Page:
A COURT has demanded prosecutors "get going" on the case of a Tamworth woman, who was charged with being part of an elaborate sim card fraud scheme more than two months ago.
Michelle Ellis, 32, faces 132 fraud and dishonesty charges after fraud squad detectives arrested her in Tamworth in early September.
Ellis is accused of being part of a criminal syndicate, which operated in Sydney between 2016 and 2018.
It's the police case that Ellis was part of the criminal ring and allegedly dishonestly obtained the identity information of victims through a mobile SIM card swap scam and then later used it for a financial benefit.
The 32-year-old woman did not appear in Tamworth Local Court last week, and remains in the community on strict bail conditions.
Magistrate Julie Soars questioned police prosecutor Sergeant Rob Baillie about why no brief of evidence had been received by Ellis' defence team at the Tamworth Aboriginal Legal Service (ALS), or DPP prosecutors.
"It is a voluminous brief, three quite large boxes arrived on my desk yesterday [Tuesday]," he told the court.
Ms Soars told the sergeant to "keep the pressure on", and that there had been "too many delays".
She asked Sergeant Baillie to follow up on the brief as soon as possible, and "not the day before" the matter was scheduled for a court mention.
Ms Soars said the evidence was due to be handed over to the DPP almost three weeks ago.
"Even with our postal service, which is struggling under COVID, it's 20 days later," she said.
"We need to get going with this matter."
Sergeant Baillie explained to the court the process of serving the brief and said he knew it "isn't a perfect system".
Sergeant Baillie had previously requested the case be moved to Sydney to be dealt with.
"These are Sydney matters so ultimately they won't stay here," Ms Soars said.
But, because the brief had still not seen the light of day, Ms Soars adjourned the matter to December to keep an eye on it. Ellis will remain on bail.
She faces 84 allegations of dealing with identity information to commit an indictable offence; multiple counts of possessing identity information to commit indictable offence; dishonestly obtaining property by deception; dishonestly obtaining financial advantage by deception; knowingly dealing with the proceeds of crime; unauthorised modification of data with intent to cause impairment; and participating in a criminal group.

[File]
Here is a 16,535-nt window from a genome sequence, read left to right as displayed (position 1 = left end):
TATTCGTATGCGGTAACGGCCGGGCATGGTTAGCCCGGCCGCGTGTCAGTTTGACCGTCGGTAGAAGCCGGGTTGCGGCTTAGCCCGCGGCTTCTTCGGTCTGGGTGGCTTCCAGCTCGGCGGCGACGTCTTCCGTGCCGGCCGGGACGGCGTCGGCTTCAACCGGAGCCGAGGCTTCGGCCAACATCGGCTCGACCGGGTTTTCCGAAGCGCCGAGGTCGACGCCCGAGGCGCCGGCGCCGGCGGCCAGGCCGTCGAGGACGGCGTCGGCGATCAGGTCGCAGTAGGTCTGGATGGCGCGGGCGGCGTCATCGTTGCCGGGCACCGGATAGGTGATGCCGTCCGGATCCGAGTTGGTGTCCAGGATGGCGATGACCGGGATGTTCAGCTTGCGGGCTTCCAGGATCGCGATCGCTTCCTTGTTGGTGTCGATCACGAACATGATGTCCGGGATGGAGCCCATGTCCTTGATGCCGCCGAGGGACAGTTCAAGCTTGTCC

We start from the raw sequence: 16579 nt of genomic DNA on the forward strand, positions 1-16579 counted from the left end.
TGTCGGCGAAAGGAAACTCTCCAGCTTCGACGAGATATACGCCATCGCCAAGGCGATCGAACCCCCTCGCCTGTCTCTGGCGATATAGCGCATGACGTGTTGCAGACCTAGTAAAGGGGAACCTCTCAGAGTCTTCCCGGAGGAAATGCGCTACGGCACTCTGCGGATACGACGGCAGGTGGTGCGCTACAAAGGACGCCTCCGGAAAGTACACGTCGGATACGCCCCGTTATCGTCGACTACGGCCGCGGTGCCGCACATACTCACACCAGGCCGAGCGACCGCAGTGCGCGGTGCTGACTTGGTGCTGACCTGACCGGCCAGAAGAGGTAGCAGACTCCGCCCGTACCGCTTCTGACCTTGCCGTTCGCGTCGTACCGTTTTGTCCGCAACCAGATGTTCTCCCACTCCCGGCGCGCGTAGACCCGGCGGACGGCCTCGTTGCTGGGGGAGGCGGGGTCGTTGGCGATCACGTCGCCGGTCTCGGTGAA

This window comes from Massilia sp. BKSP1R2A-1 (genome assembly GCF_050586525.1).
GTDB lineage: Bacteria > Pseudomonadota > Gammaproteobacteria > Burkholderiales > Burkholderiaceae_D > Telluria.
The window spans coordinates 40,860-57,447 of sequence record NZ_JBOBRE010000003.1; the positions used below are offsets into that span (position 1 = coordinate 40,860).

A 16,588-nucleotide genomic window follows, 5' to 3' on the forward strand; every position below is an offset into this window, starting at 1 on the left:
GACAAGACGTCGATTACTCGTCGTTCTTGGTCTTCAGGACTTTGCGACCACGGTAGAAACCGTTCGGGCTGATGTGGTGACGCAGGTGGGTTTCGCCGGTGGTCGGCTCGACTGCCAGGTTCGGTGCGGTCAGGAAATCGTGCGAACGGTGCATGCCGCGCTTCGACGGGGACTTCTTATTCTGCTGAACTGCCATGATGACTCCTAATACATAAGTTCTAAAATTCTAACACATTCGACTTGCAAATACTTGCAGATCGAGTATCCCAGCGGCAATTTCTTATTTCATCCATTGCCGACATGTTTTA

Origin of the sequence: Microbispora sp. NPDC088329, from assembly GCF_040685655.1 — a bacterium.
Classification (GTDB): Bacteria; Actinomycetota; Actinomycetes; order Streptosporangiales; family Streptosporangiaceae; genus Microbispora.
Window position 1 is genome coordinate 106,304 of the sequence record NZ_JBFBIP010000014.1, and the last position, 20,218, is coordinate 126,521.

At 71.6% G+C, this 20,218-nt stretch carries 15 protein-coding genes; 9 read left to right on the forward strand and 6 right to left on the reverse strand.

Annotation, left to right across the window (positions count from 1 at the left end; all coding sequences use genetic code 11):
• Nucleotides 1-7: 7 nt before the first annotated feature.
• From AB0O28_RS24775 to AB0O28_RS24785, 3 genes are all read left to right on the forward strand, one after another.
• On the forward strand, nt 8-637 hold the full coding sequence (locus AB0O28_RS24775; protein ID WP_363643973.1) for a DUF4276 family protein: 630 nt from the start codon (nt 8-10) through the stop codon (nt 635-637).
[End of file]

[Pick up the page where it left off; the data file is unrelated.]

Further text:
She has not been required to enter pleas.
As part of her bail conditions, Ellis has to report to police daily, and live in West Tamworth.
She is not allowed to get a passport or try and leave the country. She's also banned from using or possessing more than one mobile phone; must not contact any phone provider unless its for her sole phone account; and must provide police with her personal phone number.
Strike Force Naiooka was setup in January 2018 by the State Crime Command's Financial Crimes Squad to home in on those suspected of being involved in a fraud syndicate operating in Sydney's Inner West area over a two-year period up to 2018.
Detectives moved on a 37-year-old man in November 2018, arresting him in Redfern before charging him with 162 fraud-related offences. He remains before the court.
After extensive investigations, detectives travelled to Tamworth and arrested Ellis after she presented to officers at Tamworth Police Station on September 8.